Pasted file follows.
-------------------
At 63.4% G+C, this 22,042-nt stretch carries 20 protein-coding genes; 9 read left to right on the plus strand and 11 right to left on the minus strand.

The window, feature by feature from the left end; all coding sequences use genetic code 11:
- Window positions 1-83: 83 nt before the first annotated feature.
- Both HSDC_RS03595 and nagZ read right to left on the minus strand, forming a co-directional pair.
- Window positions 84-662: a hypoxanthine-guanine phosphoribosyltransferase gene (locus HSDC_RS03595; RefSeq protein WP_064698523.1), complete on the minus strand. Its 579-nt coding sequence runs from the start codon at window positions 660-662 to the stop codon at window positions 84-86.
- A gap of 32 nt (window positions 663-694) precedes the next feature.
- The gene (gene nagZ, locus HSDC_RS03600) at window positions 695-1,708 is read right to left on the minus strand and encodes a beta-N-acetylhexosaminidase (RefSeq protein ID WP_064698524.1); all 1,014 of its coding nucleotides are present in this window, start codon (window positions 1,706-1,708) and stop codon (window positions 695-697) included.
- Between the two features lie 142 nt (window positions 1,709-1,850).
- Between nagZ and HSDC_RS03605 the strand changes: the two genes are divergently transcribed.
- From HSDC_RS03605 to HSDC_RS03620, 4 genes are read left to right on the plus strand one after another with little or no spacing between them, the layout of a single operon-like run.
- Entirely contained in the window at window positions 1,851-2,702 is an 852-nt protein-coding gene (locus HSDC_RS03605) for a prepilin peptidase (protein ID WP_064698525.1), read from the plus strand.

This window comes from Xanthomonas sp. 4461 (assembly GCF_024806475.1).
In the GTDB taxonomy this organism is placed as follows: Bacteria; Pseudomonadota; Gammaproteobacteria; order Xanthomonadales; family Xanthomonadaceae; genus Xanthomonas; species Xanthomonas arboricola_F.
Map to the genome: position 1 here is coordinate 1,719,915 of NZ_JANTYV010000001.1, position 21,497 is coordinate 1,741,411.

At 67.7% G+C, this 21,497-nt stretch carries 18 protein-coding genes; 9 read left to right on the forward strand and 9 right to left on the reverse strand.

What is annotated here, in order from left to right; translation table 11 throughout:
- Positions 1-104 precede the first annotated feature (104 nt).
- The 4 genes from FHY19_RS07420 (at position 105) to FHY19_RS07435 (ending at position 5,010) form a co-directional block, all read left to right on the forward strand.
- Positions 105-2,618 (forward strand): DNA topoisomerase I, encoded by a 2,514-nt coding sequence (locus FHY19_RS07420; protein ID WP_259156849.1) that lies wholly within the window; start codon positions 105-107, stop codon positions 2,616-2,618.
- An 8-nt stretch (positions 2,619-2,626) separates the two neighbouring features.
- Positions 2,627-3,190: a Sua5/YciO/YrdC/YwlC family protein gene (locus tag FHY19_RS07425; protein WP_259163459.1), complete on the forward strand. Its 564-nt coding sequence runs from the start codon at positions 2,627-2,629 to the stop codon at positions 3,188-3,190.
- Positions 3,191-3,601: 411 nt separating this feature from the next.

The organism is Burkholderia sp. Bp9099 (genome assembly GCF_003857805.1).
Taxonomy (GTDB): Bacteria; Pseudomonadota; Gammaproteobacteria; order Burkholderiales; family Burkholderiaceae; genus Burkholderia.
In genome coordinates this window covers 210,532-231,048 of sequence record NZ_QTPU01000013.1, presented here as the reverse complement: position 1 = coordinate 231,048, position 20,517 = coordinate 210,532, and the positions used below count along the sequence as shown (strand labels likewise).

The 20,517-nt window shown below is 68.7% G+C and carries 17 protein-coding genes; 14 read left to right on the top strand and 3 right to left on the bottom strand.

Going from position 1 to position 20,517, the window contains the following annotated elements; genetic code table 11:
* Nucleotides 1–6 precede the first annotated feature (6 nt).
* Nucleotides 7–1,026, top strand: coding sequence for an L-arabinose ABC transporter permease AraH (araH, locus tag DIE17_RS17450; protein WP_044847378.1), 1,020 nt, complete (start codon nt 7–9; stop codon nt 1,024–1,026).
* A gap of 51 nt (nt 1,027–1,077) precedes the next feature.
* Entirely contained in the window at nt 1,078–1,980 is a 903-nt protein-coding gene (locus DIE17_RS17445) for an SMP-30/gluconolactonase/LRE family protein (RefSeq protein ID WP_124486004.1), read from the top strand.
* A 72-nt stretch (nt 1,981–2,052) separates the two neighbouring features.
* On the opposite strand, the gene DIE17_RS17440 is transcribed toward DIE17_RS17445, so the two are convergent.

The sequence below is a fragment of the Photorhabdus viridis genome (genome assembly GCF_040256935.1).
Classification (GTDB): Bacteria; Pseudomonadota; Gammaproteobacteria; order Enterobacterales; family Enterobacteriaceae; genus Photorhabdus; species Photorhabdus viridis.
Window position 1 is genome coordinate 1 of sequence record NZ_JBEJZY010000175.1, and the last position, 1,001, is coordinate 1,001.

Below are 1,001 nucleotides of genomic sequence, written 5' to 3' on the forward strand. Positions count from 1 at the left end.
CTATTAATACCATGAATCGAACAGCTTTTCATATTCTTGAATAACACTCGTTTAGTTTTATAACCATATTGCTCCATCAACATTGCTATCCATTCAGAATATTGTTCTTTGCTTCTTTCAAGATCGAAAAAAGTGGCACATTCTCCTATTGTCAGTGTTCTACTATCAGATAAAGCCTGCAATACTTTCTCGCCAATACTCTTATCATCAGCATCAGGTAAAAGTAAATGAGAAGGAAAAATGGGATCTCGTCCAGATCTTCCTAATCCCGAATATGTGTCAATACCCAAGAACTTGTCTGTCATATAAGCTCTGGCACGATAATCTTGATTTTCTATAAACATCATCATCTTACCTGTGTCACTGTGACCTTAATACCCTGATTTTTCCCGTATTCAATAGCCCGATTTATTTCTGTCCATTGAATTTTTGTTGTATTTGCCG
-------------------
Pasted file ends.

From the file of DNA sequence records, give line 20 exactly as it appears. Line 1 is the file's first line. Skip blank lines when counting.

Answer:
- An 8-nt stretch (positions 2,619-2,626) separates the two neighbouring features.